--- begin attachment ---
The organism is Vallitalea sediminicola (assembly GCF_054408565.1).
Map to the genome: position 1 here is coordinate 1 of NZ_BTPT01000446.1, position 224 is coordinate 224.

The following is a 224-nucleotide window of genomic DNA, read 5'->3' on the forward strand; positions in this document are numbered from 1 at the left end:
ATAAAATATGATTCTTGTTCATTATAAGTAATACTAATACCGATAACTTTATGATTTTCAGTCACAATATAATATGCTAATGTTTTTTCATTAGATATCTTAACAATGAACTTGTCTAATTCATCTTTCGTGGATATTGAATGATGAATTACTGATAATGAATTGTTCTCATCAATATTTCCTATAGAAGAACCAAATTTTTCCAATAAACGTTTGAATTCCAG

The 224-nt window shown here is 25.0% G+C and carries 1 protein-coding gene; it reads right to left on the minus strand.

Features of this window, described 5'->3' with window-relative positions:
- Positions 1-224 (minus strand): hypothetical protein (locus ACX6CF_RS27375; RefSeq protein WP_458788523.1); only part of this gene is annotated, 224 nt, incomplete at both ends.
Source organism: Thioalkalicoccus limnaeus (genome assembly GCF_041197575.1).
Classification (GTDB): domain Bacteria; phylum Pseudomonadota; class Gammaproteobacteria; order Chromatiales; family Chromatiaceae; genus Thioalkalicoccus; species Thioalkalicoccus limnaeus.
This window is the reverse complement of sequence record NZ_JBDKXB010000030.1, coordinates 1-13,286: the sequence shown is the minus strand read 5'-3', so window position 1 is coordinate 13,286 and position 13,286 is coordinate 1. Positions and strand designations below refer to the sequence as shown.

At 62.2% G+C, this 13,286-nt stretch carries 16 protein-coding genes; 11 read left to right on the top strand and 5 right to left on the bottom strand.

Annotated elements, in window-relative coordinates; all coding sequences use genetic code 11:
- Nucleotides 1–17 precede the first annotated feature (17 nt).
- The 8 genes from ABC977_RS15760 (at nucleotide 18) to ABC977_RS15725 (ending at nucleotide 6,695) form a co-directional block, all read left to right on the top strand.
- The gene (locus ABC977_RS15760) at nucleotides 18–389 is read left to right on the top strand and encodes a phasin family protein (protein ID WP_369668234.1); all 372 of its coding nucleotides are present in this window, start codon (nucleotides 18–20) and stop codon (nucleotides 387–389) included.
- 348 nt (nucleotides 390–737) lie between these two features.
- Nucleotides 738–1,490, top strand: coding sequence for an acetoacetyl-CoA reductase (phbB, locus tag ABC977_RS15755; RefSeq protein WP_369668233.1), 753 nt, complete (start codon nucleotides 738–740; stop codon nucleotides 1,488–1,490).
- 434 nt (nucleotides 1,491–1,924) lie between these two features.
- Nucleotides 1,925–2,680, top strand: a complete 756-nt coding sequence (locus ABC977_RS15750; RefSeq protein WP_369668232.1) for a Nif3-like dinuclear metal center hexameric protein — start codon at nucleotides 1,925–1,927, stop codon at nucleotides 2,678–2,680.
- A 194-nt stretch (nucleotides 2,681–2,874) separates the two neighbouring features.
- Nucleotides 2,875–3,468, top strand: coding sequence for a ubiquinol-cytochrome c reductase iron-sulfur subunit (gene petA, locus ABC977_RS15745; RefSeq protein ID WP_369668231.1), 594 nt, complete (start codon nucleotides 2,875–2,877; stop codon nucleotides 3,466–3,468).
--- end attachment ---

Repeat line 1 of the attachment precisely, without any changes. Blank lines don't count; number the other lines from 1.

The organism is Vallitalea sediminicola (assembly GCF_054408565.1).